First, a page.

Classification of nervous system withdrawn and approved drugs with ToxPrint features via machine learning strategies
MetadataShow full item record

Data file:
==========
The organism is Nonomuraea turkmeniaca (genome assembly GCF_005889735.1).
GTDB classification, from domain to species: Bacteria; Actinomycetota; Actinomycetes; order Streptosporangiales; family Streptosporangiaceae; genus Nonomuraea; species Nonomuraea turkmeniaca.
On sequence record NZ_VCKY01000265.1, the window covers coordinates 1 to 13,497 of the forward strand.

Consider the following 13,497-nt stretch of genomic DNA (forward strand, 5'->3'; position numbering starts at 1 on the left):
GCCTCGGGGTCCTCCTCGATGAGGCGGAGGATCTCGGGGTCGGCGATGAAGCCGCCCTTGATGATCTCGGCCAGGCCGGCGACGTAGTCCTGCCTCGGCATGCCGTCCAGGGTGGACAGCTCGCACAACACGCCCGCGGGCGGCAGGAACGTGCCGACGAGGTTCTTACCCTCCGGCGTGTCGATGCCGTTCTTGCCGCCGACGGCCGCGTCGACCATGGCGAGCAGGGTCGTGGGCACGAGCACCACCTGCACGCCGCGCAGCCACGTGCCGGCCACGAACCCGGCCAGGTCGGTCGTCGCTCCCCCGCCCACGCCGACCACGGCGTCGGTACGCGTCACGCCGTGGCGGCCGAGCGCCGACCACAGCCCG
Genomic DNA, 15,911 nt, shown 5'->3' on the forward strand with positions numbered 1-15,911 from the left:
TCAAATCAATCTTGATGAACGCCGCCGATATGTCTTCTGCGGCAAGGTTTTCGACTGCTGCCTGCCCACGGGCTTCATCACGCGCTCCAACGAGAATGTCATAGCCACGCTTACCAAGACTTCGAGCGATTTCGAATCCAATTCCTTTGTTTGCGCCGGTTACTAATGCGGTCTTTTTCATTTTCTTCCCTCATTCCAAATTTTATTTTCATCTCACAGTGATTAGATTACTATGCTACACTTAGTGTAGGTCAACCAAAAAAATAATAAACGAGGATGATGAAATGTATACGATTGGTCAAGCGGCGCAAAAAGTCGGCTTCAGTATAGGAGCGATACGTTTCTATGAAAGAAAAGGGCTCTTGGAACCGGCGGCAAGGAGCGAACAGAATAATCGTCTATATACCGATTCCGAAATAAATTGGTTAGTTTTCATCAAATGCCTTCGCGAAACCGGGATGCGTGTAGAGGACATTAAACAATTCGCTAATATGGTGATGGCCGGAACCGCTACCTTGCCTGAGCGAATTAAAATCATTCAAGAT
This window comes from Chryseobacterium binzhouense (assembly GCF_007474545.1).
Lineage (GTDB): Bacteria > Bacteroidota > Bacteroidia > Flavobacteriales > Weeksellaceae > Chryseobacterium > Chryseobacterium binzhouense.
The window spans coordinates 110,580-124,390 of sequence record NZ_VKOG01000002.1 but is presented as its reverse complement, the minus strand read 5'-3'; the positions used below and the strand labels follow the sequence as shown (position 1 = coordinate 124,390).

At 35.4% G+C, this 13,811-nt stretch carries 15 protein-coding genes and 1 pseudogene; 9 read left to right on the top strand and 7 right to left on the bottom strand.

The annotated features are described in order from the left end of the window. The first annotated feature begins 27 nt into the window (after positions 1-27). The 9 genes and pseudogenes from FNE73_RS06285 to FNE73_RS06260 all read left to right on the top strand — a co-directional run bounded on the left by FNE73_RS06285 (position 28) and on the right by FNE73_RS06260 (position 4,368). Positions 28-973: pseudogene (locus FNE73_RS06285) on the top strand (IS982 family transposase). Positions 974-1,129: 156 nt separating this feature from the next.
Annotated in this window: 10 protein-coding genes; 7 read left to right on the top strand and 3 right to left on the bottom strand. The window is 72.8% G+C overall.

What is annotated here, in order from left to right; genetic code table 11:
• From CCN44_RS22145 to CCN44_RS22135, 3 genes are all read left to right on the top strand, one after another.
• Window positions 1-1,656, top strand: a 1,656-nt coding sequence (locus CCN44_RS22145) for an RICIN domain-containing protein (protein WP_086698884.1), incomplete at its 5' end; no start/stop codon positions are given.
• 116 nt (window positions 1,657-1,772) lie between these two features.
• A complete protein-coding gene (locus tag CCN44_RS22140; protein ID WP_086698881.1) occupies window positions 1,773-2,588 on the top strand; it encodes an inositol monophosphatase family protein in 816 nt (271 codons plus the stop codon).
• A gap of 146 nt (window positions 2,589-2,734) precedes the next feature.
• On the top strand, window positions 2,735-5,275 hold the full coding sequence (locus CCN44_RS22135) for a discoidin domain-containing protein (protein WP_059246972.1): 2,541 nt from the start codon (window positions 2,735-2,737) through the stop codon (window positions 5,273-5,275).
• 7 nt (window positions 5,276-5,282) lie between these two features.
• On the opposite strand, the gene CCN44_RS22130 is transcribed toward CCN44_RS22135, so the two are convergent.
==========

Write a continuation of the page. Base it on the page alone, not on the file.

Background and objectives: Early-phase virtual screening of candidate drug molecules plays a key role in pharmaceutical industry from data mining and machine learning to prevent adverse effects of the drugs. Computational classification methods can distinguish approved drugs from withdrawn ones. We focused on 6 data sets including maximum 110 approved and 110 withdrawn drugs for all and nervous system diseases to distinguish approved drugs from withdrawn ones. Methods: In this study, we used support vector machines (SVMs) and ensemble methods (EMs) such as boosted and bagged trees to classify drugs into approved and withdrawn categories. Also, we used CORINA Symphony program to identify Toxprint chemotypes including over 700 predefined chemotypes for determination of risk and safety assesment of candidate drug molecules. In addition, we studied nervous system withdrawn drugs to determine the key fragments with The ParMol package including gSpan algorithm. Results: According to our results, the descriptors named as the number of total chemotypes and bond CN_amine_aliphatic_generic were more significant descriptors. The developed Medium Gaussian SVM model reached 78% prediction accuracy on test set for drug data set including all disease. Here, bagged tree and linear SVM models showed 89% of accuracies for phycholeptics and psychoanaleptics drugs. A set of discriminative fragments in nervous system withdrawn drug (NSWD) data sets was obtained. These fragments responsible for the drugs removed from market were benzene, toluene, N,N-dimethylethylamine, crotylamine, 5-methyl-2,4-heptadiene, octatriene and carbonyl group. Conclusion: This paper covers the development of computational classification methods to distinguish approved drugs from withdrawn ones. In addition, the results of this study indicated the identification of discriminative fragments is of significance to design a new nervous system approved drugs with interpretation of the structures of the NSWDs. (C) 2017 Elsevier B.V. All rights reserved.